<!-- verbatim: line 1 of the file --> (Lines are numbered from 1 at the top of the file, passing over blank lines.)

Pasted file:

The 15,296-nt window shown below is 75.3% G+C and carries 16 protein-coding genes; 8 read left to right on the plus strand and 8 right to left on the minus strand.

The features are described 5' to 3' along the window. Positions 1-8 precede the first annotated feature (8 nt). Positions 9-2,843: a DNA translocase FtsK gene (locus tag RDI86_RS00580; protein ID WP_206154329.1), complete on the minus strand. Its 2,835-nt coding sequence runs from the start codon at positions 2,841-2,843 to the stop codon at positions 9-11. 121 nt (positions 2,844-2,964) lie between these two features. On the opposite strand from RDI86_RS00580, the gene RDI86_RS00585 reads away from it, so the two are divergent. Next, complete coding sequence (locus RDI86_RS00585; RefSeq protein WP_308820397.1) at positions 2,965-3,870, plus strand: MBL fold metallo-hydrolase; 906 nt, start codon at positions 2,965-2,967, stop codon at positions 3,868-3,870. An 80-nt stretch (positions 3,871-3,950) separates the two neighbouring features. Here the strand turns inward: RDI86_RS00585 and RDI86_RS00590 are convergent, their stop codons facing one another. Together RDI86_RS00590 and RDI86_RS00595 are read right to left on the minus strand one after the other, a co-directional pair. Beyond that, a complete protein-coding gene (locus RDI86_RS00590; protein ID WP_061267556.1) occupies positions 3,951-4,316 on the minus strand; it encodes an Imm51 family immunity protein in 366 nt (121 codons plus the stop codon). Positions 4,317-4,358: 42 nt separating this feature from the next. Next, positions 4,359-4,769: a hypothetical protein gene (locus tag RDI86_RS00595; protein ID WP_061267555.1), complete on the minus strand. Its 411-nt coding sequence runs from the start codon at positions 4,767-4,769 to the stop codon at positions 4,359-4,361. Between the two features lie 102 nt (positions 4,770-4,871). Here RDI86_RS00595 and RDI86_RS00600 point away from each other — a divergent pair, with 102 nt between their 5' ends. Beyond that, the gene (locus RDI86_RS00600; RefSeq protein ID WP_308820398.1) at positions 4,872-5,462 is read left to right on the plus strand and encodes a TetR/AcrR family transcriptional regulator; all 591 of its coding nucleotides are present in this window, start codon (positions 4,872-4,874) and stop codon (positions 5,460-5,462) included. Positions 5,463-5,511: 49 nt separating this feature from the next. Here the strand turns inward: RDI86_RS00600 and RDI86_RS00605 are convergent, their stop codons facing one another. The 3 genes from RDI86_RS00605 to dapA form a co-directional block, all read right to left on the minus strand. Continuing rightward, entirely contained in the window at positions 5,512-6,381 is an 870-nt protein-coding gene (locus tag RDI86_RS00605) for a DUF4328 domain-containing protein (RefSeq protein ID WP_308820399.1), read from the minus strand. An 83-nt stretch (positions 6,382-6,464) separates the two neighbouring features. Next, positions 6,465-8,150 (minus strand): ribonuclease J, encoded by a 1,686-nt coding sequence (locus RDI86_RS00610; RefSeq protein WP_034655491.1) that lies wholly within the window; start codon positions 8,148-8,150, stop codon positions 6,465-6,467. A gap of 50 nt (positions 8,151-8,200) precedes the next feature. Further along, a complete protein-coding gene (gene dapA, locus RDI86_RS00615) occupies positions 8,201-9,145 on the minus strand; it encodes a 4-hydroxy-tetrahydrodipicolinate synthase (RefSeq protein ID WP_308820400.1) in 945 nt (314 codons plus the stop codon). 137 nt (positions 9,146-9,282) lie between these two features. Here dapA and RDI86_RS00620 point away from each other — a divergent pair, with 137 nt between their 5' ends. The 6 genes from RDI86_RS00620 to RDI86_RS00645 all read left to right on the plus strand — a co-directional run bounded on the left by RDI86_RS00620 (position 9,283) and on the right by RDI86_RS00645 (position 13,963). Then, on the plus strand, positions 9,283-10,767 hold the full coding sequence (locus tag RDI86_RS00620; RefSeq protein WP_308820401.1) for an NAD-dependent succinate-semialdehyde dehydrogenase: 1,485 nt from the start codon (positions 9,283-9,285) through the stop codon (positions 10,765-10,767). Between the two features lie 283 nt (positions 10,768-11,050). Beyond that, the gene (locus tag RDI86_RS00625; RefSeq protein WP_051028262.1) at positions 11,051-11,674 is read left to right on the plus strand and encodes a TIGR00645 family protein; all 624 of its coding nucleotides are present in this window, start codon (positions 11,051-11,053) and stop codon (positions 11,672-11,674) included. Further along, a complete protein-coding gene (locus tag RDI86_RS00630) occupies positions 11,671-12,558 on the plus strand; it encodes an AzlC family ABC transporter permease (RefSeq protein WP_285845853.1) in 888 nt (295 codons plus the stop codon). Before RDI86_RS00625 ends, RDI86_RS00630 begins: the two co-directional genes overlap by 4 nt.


The 15,296-nt window shown below is 75.3% G+C and carries 16 protein-coding genes; 8 read left to right on the plus strand and 8 right to left on the minus strand.